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Downtown workforce will return to a ‘new normal,’ top mayoral aide says

Samir Mayekar, Chicago’s deputy mayor for economic and neighborhood development, said a new “workplace eco-system” will have a “hub campus,” more “local community hubs” and “on-demand event space,” plus more people working from home.

The Chicago economy is being hit hard by the global pandemic, and the cost is likely to exceed half a billion dollars, according to the city’s chief financial officer.
An empty Daley Plaza on a weekday in April near the start of the state’s stay-home order.
Ashlee Rezin Garcia/Sun-Times

Chicago’s downtown workforce is now operating at just 10% of pre-pandemic levels but will return over time under a “new normal” for downtown office space, a top mayoral aide said Thursday.

Samir Mayekar, Mayor Lori Lightfoot’s deputy mayor for economic and neighborhood development, is bullish on Chicago and its ability to come roaring back from the stay-at-home-shutdown triggered by the coronavirus because it already is among the nation’s top four cities in consumer spending growth after carefully managing its reopening.

But Mayekar is also realistic about the changes that might be required to make downtown companies feel safe enough to bring employees back.

To underscore the point about a “new normal” that includes a “workplace eco-system,” Mayekar cited a recent “future of the workplace” study put out by real estate brokerage powerhouse Cushman & Wakefield after a survey of tens of thousands of office workers worldwide.

“You very much are going to need … your hub campus. Oftentimes, that’s downtown. … But there’s gonna possibly be a demand for more third places in the city. For those lunch or coffee or informal meetings. … There could be the need for more local community hubs. There could be the need for more on-demand event space,” he said.

“Additionally, there could be some increased work from home that would [impact] office space in terms of folks having a little bit more space to themselves, given social distancing needs. If some folks are taking their Mondays or Fridays or working from home a little more often, you can see the increase of ‘hoteling’ in office buildings where you have more flexible office spaces to adapt to the times.”

Mayekar argued nothing can replace the camaraderie, energy and mental health that comes with inter-personal interaction in a central workplace. You just “can’t get that over Zoom,” he said.

That’s particularly true for the youngest employees, who are more likely to have roommates and “live in very small quarters,” as Mayekar put it. They don’t just want to be back in the office — they need to return to get “mentorship” and guidance to “rise through the organization,” he said.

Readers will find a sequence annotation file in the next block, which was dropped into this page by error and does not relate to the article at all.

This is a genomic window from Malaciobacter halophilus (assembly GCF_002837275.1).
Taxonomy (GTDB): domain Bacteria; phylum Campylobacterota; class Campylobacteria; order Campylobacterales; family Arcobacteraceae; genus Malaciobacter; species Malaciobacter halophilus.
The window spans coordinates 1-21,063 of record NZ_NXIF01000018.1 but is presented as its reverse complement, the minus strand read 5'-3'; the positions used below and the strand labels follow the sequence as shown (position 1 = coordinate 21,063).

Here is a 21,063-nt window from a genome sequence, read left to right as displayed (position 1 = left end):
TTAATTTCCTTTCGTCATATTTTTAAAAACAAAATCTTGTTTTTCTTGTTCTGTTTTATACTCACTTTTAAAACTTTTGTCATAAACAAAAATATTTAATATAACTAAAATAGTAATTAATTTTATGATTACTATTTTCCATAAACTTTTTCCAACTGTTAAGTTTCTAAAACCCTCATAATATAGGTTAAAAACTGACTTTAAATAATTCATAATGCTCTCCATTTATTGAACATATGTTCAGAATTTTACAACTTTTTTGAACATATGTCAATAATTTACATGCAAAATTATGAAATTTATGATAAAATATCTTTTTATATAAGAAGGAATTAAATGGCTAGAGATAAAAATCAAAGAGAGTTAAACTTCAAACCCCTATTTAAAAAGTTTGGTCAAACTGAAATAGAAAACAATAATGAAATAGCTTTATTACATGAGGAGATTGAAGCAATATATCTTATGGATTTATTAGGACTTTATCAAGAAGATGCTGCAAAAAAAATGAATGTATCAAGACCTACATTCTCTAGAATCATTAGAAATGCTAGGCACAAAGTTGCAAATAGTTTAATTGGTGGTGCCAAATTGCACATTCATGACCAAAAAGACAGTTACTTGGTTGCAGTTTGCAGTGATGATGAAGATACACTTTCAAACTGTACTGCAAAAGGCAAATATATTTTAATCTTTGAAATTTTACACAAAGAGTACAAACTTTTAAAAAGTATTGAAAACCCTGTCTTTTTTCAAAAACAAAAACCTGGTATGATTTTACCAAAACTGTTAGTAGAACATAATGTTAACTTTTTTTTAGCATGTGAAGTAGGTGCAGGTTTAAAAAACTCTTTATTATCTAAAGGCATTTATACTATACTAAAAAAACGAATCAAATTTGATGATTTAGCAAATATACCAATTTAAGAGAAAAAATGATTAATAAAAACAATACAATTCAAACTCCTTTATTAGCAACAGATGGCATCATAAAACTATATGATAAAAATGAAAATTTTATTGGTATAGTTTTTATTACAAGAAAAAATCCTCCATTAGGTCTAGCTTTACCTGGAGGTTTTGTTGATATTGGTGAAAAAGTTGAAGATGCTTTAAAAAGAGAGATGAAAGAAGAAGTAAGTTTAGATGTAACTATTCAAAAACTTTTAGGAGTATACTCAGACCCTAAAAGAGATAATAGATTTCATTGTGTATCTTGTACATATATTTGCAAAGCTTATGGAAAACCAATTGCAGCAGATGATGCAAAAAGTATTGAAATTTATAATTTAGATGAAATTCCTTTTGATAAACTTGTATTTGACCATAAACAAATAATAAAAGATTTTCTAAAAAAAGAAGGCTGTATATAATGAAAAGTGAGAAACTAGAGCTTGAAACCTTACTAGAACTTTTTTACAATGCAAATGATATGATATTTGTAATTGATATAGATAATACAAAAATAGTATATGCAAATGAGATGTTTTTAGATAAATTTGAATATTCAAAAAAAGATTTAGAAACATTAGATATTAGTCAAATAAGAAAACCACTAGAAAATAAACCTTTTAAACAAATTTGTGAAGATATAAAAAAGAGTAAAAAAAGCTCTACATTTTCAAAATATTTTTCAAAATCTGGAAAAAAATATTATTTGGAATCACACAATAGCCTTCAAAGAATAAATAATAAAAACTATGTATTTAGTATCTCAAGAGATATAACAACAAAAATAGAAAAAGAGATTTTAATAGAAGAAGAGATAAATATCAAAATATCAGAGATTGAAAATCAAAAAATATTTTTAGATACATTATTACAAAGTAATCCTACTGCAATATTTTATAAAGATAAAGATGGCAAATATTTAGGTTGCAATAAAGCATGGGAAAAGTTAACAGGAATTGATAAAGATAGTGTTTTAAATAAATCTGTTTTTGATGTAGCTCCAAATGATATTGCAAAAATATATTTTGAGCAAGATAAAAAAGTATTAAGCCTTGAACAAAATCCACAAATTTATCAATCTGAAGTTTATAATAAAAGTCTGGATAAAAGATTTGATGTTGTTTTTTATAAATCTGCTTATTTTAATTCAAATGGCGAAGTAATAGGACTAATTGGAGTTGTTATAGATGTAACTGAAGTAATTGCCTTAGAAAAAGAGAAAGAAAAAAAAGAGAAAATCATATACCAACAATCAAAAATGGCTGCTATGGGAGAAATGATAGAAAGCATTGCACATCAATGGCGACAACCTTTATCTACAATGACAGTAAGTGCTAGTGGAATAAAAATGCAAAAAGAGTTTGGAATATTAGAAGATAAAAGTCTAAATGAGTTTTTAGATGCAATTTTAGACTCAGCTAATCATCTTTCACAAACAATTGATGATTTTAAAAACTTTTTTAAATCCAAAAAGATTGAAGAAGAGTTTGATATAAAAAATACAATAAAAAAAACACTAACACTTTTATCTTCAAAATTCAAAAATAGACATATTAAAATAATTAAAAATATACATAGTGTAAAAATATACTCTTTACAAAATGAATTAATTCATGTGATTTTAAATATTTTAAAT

For those reasons and more, Mayekar does not expect to see a long-term fallout of the downtown office market. It just “might look a little bit different than before,” he said.

“I don’t think anyone thinks that, post-COVID, we’ll be completely back to normal. There will be a new normal. But that new normal doesn’t necessarily mean a net decrease in leased space.

“What’s most important is that businesses get relief in terms of support from Washington and that the economy gets back up and running. … You need to have your top line as a business grow. You need to be profitable as well on the bottom line. That’s the most key thing to making sure you can afford those real estate obligations.”

The downtown workforce has been slow to return. Many businesses are allowing employees to work remotely until January. Others plan to wait until there’s a safe and widely-distributed vaccine.

And Chicago is not alone.

“If you look at downtown occupancy, right now most transit-dependent cities like New York and Chicago are at about 10% of normal capacity. We are not, kind of an aberration from what you see nationally. It’s pretty consistent in that 8-to-10% range in most large cities,” Mayekar said.

As temperatures drop, restaurant capacity, outdoor dining at issue

Chicago restaurants and bars are still operating at 25% capacity indoors while bracing for the cold weather that will soon take away the life raft known as outdoor dining.

That’s why the city recently launched a design competition, asking people to re-imagine what outdoor dining might look like in Chicago during cold winter months.

On Thursday, Mayekar said he is “optimistic” Chicago’s daily case and percent positivity rates will improve enough that indoor dining capacity might soon be increased.

“As we see more stability there, we’ll be able to, hopefully, continue to turn up that dimmer switch. Maybe not to 50%. But, we hope to get close. … Somewhere between 25 and 50%,” he said.

As for the outdoor design competition, winners from among the 643 respondents are expected to be announced in early October.

They include possibly using “large ballrooms and convention halls” like McCormick Place for indoor dining, allowing tables to be spread widely apart.